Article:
Right now an archaeological survey is underway at the refuge to relocate some sites that were discovered in the 1970s but they are also identifying new ones in the course of the work. Archaeological work at the refuge is limited to sites that are in danger of being damaged. Burnside’s philosophy is that it is better to preserve the refuge’s archaeology for future generations rather than excavate it.
One of the sites that has, until now, been left intact happens to be the headquarters buildings the militants are occupying. They have been using a bulldozer in the area around those structures. The headquarters buildings and prehistoric sites near them are listed on the National Register of Historic Places. “If soil is being disturbed out there, it is highly likely that they have impacted prehistoric resources,” Burnside says. Damaging a site listed on the Register is a violation of the Archaeological Resources Protection Act of 1979 and could add to the list of charges facing the militants.
If the standoff does not end soon, as many hope it will, further damage is on the horizon because people cannot get into the refuge for simple routine maintenance. For example, much of the water in the refuge’s lakes and rivers comes from snowmelt from the nearby mountains. “If that water isn’t moved properly and managed, it can do horrific infrastructure damage and ruin a lot of our habitat,” says Linda Beck a fish biologist at Malheur who is working to control the population of invasive carp that are destroying bird habitats. This is the time of year when maintenance crews would normally be repairing the canals, cleaning debris out of the dams, opening clogged irrigation pipes and generally doing what needs to be done to keep the water-control system working properly.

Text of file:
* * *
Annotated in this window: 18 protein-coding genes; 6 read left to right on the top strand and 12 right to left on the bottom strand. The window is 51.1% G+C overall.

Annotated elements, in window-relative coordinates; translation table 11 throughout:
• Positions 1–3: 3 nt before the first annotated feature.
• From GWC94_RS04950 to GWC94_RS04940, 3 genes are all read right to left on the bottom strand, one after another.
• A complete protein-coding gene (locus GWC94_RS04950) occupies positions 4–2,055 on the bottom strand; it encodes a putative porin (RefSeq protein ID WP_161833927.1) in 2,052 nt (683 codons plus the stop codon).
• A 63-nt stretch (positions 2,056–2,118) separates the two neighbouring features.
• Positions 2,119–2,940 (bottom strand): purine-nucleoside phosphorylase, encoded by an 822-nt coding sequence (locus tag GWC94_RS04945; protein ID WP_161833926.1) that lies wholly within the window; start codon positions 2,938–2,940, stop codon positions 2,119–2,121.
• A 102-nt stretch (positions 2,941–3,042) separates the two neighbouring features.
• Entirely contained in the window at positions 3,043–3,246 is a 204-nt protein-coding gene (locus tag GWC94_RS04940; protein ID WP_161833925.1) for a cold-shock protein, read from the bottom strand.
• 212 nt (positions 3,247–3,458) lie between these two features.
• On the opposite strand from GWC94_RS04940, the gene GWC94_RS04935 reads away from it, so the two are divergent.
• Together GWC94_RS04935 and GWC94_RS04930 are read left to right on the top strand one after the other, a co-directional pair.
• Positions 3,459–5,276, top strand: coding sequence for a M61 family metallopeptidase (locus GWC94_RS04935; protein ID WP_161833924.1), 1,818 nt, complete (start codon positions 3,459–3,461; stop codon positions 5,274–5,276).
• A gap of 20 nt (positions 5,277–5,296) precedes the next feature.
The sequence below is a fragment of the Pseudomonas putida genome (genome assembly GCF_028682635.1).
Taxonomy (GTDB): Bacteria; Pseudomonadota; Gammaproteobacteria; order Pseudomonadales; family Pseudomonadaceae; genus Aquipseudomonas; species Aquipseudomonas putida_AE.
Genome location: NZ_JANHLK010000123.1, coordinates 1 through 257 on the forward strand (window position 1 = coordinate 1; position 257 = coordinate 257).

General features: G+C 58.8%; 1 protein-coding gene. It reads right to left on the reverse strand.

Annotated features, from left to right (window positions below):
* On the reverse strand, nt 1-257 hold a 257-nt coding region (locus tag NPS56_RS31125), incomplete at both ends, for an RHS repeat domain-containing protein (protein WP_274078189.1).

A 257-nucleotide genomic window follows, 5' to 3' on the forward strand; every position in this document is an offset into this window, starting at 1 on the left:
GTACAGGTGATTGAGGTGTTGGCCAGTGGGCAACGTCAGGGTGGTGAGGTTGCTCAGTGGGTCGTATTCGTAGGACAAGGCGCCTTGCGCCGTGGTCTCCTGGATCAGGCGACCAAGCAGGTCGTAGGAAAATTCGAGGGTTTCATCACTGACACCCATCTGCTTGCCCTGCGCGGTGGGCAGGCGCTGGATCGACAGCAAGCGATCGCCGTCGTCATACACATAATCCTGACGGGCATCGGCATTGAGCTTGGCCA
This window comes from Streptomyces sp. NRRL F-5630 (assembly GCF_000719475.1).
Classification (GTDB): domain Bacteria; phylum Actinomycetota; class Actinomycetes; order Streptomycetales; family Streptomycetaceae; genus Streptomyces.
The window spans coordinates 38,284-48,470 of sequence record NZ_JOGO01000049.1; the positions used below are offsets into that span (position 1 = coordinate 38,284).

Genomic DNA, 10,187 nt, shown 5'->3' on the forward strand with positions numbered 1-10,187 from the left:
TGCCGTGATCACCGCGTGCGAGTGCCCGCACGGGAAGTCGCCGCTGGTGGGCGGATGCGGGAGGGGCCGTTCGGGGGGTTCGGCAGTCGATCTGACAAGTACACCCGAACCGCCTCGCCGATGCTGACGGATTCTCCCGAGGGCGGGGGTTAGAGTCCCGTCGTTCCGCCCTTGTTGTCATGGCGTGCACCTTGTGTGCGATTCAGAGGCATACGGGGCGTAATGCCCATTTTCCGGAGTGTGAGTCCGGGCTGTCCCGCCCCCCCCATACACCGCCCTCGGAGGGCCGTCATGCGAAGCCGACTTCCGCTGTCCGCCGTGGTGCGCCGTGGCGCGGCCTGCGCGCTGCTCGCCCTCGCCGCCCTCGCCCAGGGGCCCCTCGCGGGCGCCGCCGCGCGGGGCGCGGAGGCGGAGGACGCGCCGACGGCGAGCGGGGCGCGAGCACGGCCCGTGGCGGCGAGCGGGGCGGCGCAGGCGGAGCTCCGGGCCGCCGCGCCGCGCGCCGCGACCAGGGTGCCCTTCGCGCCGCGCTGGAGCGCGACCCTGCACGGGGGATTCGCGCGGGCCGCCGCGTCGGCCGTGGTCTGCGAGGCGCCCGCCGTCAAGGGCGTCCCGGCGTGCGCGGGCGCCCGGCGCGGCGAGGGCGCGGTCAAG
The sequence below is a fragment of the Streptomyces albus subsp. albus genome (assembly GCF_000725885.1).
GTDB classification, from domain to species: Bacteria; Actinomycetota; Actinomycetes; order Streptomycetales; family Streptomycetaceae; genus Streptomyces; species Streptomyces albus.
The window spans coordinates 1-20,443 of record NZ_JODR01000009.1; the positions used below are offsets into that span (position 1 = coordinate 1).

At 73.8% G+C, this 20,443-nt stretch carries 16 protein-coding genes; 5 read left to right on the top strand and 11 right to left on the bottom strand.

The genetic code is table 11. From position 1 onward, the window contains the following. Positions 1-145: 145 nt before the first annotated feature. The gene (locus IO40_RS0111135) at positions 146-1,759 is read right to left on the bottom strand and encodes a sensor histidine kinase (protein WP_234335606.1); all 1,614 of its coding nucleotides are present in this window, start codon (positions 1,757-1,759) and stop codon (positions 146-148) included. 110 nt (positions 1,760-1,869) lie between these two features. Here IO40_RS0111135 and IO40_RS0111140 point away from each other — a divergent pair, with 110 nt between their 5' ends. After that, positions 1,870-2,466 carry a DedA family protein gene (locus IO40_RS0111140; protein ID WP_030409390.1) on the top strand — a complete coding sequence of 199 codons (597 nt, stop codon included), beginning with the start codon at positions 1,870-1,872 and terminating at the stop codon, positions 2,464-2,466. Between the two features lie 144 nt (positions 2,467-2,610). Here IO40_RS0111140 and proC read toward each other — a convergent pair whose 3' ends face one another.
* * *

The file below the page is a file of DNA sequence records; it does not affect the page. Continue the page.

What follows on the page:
If normal operations are not restored soon, the invasive carp—which the refuge has been trying to eradicate since the 1950s and where progress has been made in reducing their numbers—could spread back into areas. Carp churn up the sediments at the bottom of the rivers and lakes they inhabit. Many of the plant species that the birds need for nesting and forage cannot survive in the resulting muddy water. The number of waterfowl breeding at Malheur has dropped by 90 percent since the carp invaded in the 1920s. Also, the “wet meadows” that many of the birds, such as the sandhill crane, rely on for nesting grounds may not get enough water. Malheur wildlife biologist Faye Healy describes the crane species as “big sexy birds,” one of the refuge’s main bird-watching attractions. Malheur hosts some 250 breeding pairs of the cranes, or about 20 percent of the Pacific Flyway’s population of sandhill cranes. Additionally, not having enough wet meadow habitat could have a major impact on the thousands of migrating birds that rely on Malheur for feeding and nesting grounds.
“We would like to be past this event in time for the birds to return safely,” says Miel Corbett deputy assistant regional director of the FWS’s Pacific Region. The major bird migrations begin in March and everyone seems anxious to start preparing. As Nagel put it, “folks want to get back to work.”